Old Firehouse Center Historic Marker Celebrated

Old Firehouse Center Historic Marker Celebrated

Honors McLean Volunteer Fire Department

More than two years after installation, on Sunday, Aug. 21, the Fairfax County History Commission and others celebrated the dedication of the 32-inch-by-42-inch historical county roadside marker commemorating the McLean Volunteer Firehouse. The historical marker is affixed to a 10-foot pole in front of the McLean Old Firehouse Center, streetside at 1440 Chain Bridge Road in McLean. According to Fairfax County Historic Preservation and Heritage Resources, the ceremony was scheduled for 2020, but pandemic restrictions postponed the event.

"This old firehouse stands as a reminder of McLean's early history in civic pride. It is a testament to the countless number of volunteers, both men and women whose dedication and spirit honor we celebrate today," read Mary Lipsey, a representative on the Fairfax County History Commission and chair of the marker program, from a letter by Supervisor John Foust (D). 

Local officials attended the celebration, among them Paul Kohlenberger, president of the Greater McLean Chamber of Commerce; Anne Stuntz, president of Historic Vienna, Inc.; Evan Braff, acting executive director of the McLean Community Center; and Clyde Clark. Clark has been with the Volunteer Fire Department for 60 years and has served 20 years as the volunteer chief at the McLean Station.

Representatives from the  Fairfax County History Commission and the McLean Historical Society, two of the organizations that sponsored the marker, prepared to ceremonially "unveil" the buff and blue historical marker emblazed with the Fairfax County seal. The county's distinctive colors are derived from the Fairfax Militia uniform worn by George Washington. Members of the McLean Community Center and McLean Volunteer Fire Department provided event assistance, and the public joined the celebration at the Old Firehouse Center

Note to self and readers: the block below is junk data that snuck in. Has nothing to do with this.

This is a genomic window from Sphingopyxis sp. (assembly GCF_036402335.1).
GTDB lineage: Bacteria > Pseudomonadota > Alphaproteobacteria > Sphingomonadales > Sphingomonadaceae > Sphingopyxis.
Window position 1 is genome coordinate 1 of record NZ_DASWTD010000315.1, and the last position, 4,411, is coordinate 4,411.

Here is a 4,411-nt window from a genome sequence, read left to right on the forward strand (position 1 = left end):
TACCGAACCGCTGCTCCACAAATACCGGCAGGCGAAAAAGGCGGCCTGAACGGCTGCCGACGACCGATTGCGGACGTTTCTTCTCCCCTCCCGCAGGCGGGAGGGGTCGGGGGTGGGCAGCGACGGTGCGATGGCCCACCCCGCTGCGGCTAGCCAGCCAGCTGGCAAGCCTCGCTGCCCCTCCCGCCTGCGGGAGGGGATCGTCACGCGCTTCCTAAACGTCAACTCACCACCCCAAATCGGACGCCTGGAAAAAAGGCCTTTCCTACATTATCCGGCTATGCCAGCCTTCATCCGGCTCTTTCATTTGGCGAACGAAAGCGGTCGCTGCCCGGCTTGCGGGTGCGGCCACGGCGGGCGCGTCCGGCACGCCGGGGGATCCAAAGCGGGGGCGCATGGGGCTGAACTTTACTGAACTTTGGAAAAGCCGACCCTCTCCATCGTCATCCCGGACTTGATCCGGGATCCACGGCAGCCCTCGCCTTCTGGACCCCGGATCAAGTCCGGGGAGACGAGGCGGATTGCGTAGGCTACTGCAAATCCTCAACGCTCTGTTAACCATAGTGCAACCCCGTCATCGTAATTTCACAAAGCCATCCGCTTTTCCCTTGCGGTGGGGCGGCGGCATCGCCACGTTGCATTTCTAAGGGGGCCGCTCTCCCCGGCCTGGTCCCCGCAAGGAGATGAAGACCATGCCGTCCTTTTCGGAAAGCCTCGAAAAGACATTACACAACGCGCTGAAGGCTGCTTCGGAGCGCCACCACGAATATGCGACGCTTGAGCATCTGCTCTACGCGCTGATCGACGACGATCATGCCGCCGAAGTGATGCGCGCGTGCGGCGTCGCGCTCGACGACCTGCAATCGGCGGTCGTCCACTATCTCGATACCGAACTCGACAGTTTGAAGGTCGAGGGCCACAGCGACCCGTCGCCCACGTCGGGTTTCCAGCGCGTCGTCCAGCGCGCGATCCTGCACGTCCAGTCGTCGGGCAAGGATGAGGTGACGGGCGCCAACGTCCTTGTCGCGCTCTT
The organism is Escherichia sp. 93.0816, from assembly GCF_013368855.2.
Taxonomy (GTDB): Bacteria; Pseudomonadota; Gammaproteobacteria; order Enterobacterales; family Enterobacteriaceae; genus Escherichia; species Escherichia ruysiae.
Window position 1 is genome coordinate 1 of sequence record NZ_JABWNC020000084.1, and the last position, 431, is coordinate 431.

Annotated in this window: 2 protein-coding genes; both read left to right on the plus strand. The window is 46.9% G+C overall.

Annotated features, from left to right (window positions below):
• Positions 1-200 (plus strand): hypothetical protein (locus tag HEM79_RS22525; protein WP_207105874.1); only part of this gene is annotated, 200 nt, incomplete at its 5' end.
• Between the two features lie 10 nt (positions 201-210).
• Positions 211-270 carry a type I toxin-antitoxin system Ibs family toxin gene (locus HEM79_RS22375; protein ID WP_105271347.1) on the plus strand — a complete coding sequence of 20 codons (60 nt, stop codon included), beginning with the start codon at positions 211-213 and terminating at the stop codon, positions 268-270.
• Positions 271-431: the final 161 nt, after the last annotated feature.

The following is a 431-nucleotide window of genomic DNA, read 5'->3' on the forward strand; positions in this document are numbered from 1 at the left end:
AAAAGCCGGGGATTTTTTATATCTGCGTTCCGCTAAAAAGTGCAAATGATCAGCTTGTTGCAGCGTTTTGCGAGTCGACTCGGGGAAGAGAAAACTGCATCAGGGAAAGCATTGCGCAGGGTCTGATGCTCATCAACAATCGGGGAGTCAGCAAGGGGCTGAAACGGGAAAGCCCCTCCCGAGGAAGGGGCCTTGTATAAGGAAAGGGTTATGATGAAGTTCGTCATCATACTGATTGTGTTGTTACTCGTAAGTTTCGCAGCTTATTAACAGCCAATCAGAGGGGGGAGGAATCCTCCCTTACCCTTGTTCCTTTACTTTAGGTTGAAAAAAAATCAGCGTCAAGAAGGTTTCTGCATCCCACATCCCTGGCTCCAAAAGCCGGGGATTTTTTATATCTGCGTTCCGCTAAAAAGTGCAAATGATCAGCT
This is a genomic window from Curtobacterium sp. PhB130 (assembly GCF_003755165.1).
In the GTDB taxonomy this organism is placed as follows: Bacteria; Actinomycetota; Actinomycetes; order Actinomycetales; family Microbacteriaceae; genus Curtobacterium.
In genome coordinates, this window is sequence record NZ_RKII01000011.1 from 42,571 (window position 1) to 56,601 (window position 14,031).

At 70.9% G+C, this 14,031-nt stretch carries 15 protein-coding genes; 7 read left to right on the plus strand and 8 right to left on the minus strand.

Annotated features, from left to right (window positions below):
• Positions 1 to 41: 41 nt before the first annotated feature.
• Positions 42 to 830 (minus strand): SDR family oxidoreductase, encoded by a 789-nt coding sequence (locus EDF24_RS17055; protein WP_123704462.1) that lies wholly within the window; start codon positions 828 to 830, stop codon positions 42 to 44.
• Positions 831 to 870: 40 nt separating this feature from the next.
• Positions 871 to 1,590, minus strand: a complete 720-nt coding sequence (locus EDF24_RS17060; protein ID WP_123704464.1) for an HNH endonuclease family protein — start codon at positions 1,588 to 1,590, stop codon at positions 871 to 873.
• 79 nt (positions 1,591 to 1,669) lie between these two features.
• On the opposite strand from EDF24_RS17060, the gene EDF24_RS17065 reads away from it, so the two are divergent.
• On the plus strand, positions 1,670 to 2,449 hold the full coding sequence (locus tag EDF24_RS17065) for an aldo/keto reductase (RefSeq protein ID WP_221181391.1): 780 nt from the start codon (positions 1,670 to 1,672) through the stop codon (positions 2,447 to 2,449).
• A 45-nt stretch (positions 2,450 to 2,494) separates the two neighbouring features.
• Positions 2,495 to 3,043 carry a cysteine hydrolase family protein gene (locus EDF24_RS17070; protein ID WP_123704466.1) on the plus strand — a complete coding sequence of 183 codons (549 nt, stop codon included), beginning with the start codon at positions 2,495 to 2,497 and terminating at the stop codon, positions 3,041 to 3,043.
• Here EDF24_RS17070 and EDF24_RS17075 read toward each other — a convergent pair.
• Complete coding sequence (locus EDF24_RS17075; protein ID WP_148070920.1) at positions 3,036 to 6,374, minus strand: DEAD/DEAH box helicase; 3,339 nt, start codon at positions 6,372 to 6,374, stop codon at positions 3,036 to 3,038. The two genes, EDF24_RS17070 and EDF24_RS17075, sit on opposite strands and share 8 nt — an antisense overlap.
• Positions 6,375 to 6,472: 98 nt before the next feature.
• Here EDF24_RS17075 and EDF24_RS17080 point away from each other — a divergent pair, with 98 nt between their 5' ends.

According to Carole Herrick, president of the McLean Historical Society and member of the Fairfax County History Commission, the area surrounding the fire station was once farmland. Locals recognized the need for firefighting services in 1916. However, they did not incorporate as the Volunteer Fire Department until 1923.

The station was designated Company No. 1 because it was the first chapter of its kind in Fairfax County. A two-bay cinder-block station was constructed in 1925 and expanded in 1932.

Herrick retold stories she heard from old-timers about weekly chicken dinners upstairs in the firehouse. According to Herrick, a four-sided cupola on the firehouse was used to spot potential enemy aircraft during World War II. As the population grew, a larger, expanded station became essential. In 1948, a station with four bays replaced the previous structure.

Herrick described in-station Thanksgiving turkey shoots. She said people aimed their firearms out sight windows at a target placed in a field roughly where CVS is now. "I guess if you hit the target, you got a turkey. I'm not sure really how it worked, but there were turkey shoots, and they were a big deal," she said.

In 1949, the county started hiring firefighters. Samuel Redman was the first paid firefighter. According to Herrick, Redman was issued badge #1 and assigned to Station 1, McLean. Redmond Drive is named after him and is located adjacent to the station.

When the new station opened on Laughlin Avenue in 1988, the vacant firehouse was ceded to Fairfax County. The McLean Community Center converted it into a teen center.

"Today, it remains a vibrant part of our community serving not only teens but seniors and individuals with physical challenges. Old-timers I spoke to earlier would be pleased," Herrick said.